It Was Their Big Debut. Then a Pandemic Hit.

“It’s really a strange time to ask people to be interested in your creative work,” she said. “I went from having the greatest accomplishment of my life to everything I have planned is gone. I’m fortunate I have a book that should be evergreen, but so many need those boosts before being buried by the next wave of books. It’s terrifying. Who knows what April will be like?”

Across the city, and across mediums, Lorenzo Diggins Jr., a self-taught illustrator and zine publisher, finds himself at a similar crossroads. “Everything seems to be transitioning,” said Mr. Diggins Jr., who was preparing for his debut exhibition at the Los Angeles edition of The Other Art Fair before it, too, was canceled.

Mr. Diggins, 31, was banking on the power of the pre-eminent online gallery Saatchi Art, which produces the event. The pandemic has wiped all that away.

“It’s scary,” said Mr. Diggins, who has also potentially lost out on launching a publication at the Los Angeles Times Festival of Books, postponed until October. “April was supposed to be a huge month. It seems like it was in vain. What do I do? If we go into quarantine, I’ll use this time to create. I’ll have no choice.” — ADAM POPESCU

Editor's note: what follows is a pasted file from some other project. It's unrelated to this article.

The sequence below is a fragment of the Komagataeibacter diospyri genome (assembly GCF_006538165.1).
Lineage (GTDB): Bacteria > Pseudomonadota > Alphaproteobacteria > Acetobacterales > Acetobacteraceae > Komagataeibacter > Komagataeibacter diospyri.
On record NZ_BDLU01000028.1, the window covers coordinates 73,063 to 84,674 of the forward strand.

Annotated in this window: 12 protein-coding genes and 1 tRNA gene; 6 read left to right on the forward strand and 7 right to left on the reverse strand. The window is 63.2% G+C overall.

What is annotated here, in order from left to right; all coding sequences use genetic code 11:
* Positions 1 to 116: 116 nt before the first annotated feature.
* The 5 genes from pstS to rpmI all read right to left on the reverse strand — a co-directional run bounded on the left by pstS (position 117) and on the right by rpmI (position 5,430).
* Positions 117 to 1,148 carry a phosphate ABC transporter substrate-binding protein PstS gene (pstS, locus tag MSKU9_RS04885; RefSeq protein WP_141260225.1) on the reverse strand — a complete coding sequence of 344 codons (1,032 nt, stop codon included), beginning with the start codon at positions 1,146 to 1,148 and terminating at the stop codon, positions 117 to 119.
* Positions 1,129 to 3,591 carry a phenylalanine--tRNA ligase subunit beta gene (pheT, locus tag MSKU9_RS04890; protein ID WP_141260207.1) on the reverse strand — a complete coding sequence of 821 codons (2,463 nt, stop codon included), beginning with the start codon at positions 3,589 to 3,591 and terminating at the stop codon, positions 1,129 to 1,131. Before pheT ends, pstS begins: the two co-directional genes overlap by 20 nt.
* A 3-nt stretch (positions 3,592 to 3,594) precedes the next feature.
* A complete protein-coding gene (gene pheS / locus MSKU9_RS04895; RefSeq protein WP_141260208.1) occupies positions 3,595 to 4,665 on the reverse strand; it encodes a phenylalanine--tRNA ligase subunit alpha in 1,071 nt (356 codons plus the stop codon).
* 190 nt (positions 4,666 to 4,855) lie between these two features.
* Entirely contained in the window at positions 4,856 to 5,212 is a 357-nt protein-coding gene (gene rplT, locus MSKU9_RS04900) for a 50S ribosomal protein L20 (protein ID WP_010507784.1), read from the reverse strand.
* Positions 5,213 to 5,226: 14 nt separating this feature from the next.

Noah Diaz was in the middle of rewrites for his play “Richard & Jane & Dick & Sally” when the theater company The Playwrights Realm canceled the show’s New York run. Set to open April 3, it would have been Mr. Diaz’s Off Broadway debut.

From New Haven, where he is an M.F.A. candidate at the Yale School of Drama, Mr. Diaz, 26, said he had anticipated the news. The day before, he had watched in surprise as Yale Repertory Theater scrapped the final two shows in its season because of the pandemic — an action that came Wednesday, before the cascade of shutdowns that followed the closure of Broadway on Thursday.

The article was originally published by Newyorktimes